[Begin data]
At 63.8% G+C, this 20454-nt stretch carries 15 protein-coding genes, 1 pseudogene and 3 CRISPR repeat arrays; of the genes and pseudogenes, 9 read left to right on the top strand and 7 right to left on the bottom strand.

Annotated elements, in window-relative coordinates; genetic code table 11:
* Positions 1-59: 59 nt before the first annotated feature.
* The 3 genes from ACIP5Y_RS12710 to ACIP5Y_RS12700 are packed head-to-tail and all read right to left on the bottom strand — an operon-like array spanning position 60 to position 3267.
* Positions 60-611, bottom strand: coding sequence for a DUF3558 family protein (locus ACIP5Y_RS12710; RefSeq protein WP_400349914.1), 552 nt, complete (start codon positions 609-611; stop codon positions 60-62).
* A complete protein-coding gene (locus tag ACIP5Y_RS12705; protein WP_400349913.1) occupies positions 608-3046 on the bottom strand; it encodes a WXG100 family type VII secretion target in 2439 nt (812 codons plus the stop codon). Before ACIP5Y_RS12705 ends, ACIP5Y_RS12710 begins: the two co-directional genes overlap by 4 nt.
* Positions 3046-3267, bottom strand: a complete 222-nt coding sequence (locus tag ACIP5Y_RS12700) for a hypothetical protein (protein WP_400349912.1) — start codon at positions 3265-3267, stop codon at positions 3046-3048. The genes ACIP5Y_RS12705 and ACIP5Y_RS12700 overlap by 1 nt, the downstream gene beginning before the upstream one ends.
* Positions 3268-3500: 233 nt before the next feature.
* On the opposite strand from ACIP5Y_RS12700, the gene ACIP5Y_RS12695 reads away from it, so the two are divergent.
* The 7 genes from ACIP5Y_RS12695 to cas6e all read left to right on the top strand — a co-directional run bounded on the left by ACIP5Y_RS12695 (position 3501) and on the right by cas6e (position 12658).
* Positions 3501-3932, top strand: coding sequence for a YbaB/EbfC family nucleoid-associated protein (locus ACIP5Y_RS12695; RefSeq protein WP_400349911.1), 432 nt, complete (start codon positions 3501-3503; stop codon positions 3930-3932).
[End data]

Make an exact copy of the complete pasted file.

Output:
At 63.8% G+C, this 20454-nt stretch carries 15 protein-coding genes, 1 pseudogene and 3 CRISPR repeat arrays; of the genes and pseudogenes, 9 read left to right on the top strand and 7 right to left on the bottom strand.

Annotated elements, in window-relative coordinates; genetic code table 11:
* Positions 1-59: 59 nt before the first annotated feature.
* The 3 genes from ACIP5Y_RS12710 to ACIP5Y_RS12700 are packed head-to-tail and all read right to left on the bottom strand — an operon-like array spanning position 60 to position 3267.
* Positions 60-611, bottom strand: coding sequence for a DUF3558 family protein (locus ACIP5Y_RS12710; RefSeq protein WP_400349914.1), 552 nt, complete (start codon positions 609-611; stop codon positions 60-62).
* A complete protein-coding gene (locus tag ACIP5Y_RS12705; protein WP_400349913.1) occupies positions 608-3046 on the bottom strand; it encodes a WXG100 family type VII secretion target in 2439 nt (812 codons plus the stop codon). Before ACIP5Y_RS12705 ends, ACIP5Y_RS12710 begins: the two co-directional genes overlap by 4 nt.
* Positions 3046-3267, bottom strand: a complete 222-nt coding sequence (locus tag ACIP5Y_RS12700) for a hypothetical protein (protein WP_400349912.1) — start codon at positions 3265-3267, stop codon at positions 3046-3048. The genes ACIP5Y_RS12705 and ACIP5Y_RS12700 overlap by 1 nt, the downstream gene beginning before the upstream one ends.
* Positions 3268-3500: 233 nt before the next feature.
* On the opposite strand from ACIP5Y_RS12700, the gene ACIP5Y_RS12695 reads away from it, so the two are divergent.
* The 7 genes from ACIP5Y_RS12695 to cas6e all read left to right on the top strand — a co-directional run bounded on the left by ACIP5Y_RS12695 (position 3501) and on the right by cas6e (position 12658).
* Positions 3501-3932, top strand: coding sequence for a YbaB/EbfC family nucleoid-associated protein (locus ACIP5Y_RS12695; RefSeq protein WP_400349911.1), 432 nt, complete (start codon positions 3501-3503; stop codon positions 3930-3932).